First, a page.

Compression: Introduction

    What is compression?

A compression algorithm that maps a set of strings A to another set of strings B, with the goal of mapping strings in A that are believed to be more likely to occur to shorter strings in B. There are two important details here: "shorter", and "more common".

Because A might have greater or fewer symbols than B, we need to refine our concept of length. If we wrote down a binary string, then drew boxes around every four bits, and considered each box to be a symbol, we wouldn't consider this new string to be more concise than the original, even though it only requires one quarter of as many new symbols to write. Similarly, converting a binary string to hexadecimal doesn't make it shorter in the way that we're looking for, even though it might take up less space on paper and fewer pen strokes to write. Each hexadecimal digit is equivalent to one of the boxes. For this reason, we consider string lengths in terms of bits, even if the actual output is written in entire bytes at a time.

The detail that we're only trying to shorten frequently appearing strings is also an important one, and leads to one of the fundamental principles of compression. There are always more strings of a given length than there are shorter ones. If there are k symbols in the alphabet, then the number of strings of length n is k^n, but the number of shorter strings is (k^n - 1)/(k-1). If k = 2, then this means you're always short by one. For larger values of k, the situation gets even worse.

If we ignore the inner workings of the compression algorithm, and just look at the input and output, there is one important property that we want: for every given output, there is only one input that yields it. If more than one input yields the same output, then there is no way to reverse the process - any metadata that might give the decompressor a clue as to which input file to recreate must be counted as part of the output, and as part of its length. No-one would consider an algorithm that merely trimmed the final byte from a file and appended it to the file's name to be a proper compression algorithm, even though it did just shorten the file on disc by one byte - in order to reconstruct the original file somewhere else, one must now inform the destination of what the compressed file's name is.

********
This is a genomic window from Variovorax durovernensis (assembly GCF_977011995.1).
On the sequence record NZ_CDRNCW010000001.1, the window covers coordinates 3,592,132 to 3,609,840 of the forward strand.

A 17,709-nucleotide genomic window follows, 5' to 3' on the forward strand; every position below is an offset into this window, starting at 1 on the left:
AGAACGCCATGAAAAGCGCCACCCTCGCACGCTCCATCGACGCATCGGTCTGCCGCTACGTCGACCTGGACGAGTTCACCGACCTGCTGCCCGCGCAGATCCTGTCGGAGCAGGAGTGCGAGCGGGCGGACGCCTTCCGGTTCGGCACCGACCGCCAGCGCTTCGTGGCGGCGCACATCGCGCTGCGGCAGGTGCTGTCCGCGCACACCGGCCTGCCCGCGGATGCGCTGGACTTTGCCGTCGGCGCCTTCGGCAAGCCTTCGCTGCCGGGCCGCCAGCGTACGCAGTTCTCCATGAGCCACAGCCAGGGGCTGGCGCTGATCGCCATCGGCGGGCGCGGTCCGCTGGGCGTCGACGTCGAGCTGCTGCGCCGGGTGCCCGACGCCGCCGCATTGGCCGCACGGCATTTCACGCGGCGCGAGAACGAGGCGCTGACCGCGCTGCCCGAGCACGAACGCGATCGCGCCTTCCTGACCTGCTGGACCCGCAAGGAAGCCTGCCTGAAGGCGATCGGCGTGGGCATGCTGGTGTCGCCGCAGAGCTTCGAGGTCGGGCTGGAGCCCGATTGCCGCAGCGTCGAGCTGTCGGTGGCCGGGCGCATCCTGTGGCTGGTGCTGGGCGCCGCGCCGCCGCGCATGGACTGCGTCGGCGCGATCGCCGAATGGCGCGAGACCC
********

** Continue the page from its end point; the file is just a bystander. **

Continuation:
This brings us to the counting argument, which simply states that you can't perform an injective map from a larger set to a smaller set. Since the set of strings of any given length is larger than the set of strings smaller than them, there's no algorithm that will compress all of them - at least one must remain the same size. For a simple example, considering writing the numbers from 100 to 999 on red slips of paper, and devising some kind of compression scheme that will compress as many of them as possible. Now right the numbers 0-99 on blue slips of paper. For every slip in the red pile, pick out of the blue pile the number that your compression scheme would map it to, and staple them together. Once you've finished, you're going to either have a lot of red slips with no blue slips stapled to them, or at least one blue slip with a lot of red slips stapled to it.

In other words, there is no perfect compression algorithm that will work on all inputs. You can cut your losses, by marking each output with a leading bit that says whether the rest of the output has been compressed or not, but now every output has grown in size by one bit. A lot of compression programs do something similar to handle files that they cannot compress. The rest of the savings comes from considering files which files they're likely to see, and reducing redundancy. Mathematically, both approaches are equivalent, but in terms of implementation, the two tend to be separate, or apply methods from both camps in sequence.